Implications Of the Supreme Court Judgment For Kwarans- By Adetola A. Kehinde


In the absence of any changes, as released by the Kwara State Independent Electoral Commission (KWASIEC), Kwara State Local Government Council Elections will be held across the 16 local government areas of the state on September 21, 2024. This marks the first time since November 18, 2017, that Kwarans will go to the polls to elect leaders for the 16 local government areas and 193 wards. The recent Supreme Court judgment has significant implications for these elections.

However, in light of the recent judgment of the Supreme Court, it becomes pertinent to dissect the implications of this judgment on the forthcoming local government elections in Kwara State. On Tuesday, July 11, 2024, the Supreme Court upholds the independence of local governments, preventing state governors from arbitrarily removing elected local government officials. This judgment ensures that a democratically elected governor has no power to remove a democratically elected local government chairman.

Furthermore, the Supreme Court declares that it is unconstitutional for states to hold and control funds allocated to local governments on their behalf. The court directed that local government allocations from the Federation Account should be paid directly to the local governments, bypassing state government coffers. Additionally, the court ordered the federal government to withhold allocations to local governments governed by unelected officials appointed by the governor.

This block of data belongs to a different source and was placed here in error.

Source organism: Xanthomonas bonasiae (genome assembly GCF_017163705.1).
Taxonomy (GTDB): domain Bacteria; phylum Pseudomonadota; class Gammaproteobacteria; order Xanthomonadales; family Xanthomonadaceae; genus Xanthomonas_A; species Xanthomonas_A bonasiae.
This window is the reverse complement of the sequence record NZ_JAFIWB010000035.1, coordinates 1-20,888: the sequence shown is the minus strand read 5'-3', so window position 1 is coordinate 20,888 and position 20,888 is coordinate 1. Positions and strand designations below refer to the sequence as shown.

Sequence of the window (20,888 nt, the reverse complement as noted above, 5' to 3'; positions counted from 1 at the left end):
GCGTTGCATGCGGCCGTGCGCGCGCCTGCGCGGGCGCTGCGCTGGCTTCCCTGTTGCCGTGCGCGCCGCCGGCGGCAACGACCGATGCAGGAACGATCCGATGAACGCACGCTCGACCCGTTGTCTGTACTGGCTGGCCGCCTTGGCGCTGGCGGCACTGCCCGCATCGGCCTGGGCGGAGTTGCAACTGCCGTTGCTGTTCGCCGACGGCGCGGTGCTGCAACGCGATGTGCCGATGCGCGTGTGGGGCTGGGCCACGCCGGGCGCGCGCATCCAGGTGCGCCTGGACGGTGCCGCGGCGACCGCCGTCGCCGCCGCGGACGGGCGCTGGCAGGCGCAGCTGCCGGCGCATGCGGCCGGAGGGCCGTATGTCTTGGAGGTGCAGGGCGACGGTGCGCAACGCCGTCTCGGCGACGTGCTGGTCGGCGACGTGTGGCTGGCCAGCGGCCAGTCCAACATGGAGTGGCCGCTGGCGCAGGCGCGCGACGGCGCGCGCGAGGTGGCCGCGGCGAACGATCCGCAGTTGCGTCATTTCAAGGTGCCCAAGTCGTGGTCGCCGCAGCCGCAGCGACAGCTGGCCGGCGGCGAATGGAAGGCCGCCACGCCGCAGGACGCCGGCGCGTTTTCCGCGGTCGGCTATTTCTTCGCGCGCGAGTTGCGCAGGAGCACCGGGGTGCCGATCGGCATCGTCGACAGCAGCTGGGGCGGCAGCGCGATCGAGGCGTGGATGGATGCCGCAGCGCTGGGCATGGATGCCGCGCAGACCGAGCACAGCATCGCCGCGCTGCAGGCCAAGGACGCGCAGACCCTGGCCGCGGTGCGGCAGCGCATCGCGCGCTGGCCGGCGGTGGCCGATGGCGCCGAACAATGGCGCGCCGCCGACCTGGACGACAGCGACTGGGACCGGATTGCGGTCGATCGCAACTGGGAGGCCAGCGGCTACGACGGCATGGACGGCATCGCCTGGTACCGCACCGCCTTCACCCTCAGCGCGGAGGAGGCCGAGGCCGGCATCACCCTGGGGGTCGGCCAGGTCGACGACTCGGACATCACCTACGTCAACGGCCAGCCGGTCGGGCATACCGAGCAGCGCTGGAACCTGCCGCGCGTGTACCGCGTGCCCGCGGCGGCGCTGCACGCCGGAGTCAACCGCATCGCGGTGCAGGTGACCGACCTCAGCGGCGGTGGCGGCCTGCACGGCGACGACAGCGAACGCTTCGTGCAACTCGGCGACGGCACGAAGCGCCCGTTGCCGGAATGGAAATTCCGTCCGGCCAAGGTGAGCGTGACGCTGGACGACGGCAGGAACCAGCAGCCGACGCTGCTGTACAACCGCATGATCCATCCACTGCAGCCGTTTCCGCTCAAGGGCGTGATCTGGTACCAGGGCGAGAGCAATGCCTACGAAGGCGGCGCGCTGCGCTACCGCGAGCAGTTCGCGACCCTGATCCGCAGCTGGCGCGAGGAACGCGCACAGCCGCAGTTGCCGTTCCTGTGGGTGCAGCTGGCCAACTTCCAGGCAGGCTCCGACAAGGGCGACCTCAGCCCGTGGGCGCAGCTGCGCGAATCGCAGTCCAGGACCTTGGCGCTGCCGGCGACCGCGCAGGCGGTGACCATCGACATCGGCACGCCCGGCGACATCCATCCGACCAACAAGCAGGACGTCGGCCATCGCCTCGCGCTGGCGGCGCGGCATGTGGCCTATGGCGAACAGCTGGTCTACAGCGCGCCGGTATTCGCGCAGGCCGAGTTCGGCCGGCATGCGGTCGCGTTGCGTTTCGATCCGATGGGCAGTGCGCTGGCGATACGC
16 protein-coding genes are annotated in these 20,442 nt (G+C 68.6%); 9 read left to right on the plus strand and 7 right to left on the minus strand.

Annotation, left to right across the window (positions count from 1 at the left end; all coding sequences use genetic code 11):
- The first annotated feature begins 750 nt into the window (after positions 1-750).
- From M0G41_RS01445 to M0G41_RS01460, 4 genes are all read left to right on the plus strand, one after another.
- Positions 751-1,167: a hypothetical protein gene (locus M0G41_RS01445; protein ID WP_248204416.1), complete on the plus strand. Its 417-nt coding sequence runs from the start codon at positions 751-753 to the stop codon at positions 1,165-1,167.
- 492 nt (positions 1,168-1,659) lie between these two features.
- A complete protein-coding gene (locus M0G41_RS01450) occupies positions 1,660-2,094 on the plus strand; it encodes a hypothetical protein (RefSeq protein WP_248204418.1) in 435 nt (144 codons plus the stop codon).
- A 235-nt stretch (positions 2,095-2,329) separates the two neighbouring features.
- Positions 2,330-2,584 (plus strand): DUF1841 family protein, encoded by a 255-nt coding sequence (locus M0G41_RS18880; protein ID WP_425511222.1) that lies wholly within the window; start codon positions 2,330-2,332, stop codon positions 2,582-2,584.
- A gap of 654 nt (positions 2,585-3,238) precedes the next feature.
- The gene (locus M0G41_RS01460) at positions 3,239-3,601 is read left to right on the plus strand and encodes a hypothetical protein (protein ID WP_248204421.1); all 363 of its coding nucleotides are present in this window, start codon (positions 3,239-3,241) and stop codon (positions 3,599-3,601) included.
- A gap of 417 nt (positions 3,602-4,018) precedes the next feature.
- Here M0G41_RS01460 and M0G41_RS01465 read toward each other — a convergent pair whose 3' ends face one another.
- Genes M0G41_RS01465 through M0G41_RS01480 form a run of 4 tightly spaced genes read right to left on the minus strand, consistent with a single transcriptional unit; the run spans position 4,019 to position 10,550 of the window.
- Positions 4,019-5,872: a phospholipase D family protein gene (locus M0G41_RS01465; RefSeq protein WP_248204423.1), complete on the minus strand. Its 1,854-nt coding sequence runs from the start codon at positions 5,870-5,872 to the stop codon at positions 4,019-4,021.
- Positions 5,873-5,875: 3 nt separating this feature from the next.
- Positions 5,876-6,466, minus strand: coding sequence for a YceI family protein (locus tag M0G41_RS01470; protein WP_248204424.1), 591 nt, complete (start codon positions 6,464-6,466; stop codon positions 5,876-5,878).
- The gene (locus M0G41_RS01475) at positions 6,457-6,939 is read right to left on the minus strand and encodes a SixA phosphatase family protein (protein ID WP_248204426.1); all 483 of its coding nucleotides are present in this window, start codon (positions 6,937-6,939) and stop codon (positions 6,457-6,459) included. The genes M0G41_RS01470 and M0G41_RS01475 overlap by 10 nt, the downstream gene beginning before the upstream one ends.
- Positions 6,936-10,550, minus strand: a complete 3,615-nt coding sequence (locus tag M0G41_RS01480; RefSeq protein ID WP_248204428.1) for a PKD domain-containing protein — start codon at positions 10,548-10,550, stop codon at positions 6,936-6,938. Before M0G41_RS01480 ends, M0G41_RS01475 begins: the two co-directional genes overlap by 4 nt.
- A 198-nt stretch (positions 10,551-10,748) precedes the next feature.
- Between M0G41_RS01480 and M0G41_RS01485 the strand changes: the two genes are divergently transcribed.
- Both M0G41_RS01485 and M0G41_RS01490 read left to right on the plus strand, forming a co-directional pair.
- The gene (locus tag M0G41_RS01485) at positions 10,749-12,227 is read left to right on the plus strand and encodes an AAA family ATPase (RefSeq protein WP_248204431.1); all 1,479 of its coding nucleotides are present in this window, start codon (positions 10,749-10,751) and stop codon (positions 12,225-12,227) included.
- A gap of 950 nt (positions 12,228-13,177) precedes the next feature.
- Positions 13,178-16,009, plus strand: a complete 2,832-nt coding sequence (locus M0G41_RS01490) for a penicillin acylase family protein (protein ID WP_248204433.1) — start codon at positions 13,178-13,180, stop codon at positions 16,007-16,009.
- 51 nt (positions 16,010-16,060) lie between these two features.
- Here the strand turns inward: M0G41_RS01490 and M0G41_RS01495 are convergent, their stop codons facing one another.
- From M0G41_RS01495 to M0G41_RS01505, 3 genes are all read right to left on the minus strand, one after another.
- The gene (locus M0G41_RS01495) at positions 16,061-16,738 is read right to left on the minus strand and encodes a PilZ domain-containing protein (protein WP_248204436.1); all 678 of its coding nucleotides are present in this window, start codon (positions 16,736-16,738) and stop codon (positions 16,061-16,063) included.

This judgment is a significant milestone in the administration of local government, as it strengthens the autonomy and financial independence of local governments, the tier of government closest to the people. The Federal Government of Nigeria and Attorney General of the Federation and Minister of Justice, Prince Lateef Fagbemi, SAN, deserves commendation for suing the 36 state governors over alleged misconduct in local government administration. This ruling is a substantial victory for the federal government and the people of Nigeria, especially since Prince Lateef Fagbemi hails from Kwara State.

With the incoming democratically elected leadership of the 16 LGAs and 193 wards in Kwara State receiving their allocations directly from the Federation Account, they will have greater autonomy and protection from illegal dissolution by the state governor. This autonomy has significant implications for the incoming chairmen and councillors, who must now manage their funds responsibly.

This judgment for local government chairmen implies that they now have independence, hence they must prioritize the development of their respective areas, using the allocations from the Federation Account to improve basic amenities and invest in human capital development and agriculture. They should avoid using local government funds for personal enrichment or political patronage. The federal government, having fought for the financial autonomy of local government, will monitor their activities and prosecute any misappropriation or embezzlement of funds.

For the people of Kwara State, this judgment implies that they have a crucial role to play in ensuring that the effort of the Federal Government and Prince Lateef Fagbemi in achieving this milestone does not go to waste. They must actively participate in the upcoming local government elections and vote for candidates with proven integrity, qualifications, and dedication to community development. Voting with a conscience will help ensure the election of capable leaders who will prioritize the socio-economic development of their local government areas. Beyond the participation in the election, the people of Kwara State must also ensure continuous constructive engagement of the leadership of the local government. 

Adetola A. Kehinde, a Kwaran from Iludun Oro writes from Lagos.

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